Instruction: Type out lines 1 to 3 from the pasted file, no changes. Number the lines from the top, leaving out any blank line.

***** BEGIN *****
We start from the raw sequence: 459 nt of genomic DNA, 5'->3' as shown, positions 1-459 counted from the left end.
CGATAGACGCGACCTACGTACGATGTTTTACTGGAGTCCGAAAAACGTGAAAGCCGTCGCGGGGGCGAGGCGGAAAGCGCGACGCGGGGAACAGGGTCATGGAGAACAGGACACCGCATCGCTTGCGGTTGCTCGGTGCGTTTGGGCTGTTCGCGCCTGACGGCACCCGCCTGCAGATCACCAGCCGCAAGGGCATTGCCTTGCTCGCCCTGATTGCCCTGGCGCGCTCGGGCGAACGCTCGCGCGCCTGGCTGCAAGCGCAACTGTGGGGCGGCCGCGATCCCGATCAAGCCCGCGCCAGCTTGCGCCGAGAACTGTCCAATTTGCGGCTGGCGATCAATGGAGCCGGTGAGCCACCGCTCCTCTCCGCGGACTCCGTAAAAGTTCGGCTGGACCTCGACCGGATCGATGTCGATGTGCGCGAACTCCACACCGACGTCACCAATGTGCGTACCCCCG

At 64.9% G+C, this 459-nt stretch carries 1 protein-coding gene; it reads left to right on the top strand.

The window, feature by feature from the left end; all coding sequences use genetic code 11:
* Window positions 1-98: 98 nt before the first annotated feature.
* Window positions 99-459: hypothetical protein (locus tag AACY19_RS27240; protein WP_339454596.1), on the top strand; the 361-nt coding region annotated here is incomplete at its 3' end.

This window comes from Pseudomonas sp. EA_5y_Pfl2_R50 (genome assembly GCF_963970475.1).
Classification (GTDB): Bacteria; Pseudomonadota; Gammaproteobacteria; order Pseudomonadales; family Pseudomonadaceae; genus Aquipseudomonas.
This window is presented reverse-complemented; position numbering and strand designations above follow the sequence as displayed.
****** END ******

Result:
We start from the raw sequence: 459 nt of genomic DNA, 5'->3' as shown, positions 1-459 counted from the left end.
CGATAGACGCGACCTACGTACGATGTTTTACTGGAGTCCGAAAAACGTGAAAGCCGTCGCGGGGGCGAGGCGGAAAGCGCGACGCGGGGAACAGGGTCATGGAGAACAGGACACCGCATCGCTTGCGGTTGCTCGGTGCGTTTGGGCTGTTCGCGCCTGACGGCACCCGCCTGCAGATCACCAGCCGCAAGGGCATTGCCTTGCTCGCCCTGATTGCCCTGGCGCGCTCGGGCGAACGCTCGCGCGCCTGGCTGCAAGCGCAACTGTGGGGCGGCCGCGATCCCGATCAAGCCCGCGCCAGCTTGCGCCGAGAACTGTCCAATTTGCGGCTGGCGATCAATGGAGCCGGTGAGCCACCGCTCCTCTCCGCGGACTCCGTAAAAGTTCGGCTGGACCTCGACCGGATCGATGTCGATGTGCGCGAACTCCACACCGACGTCACCAATGTGCGTACCCCCG

At 64.9% G+C, this 459-nt stretch carries 1 protein-coding gene; it reads left to right on the top strand.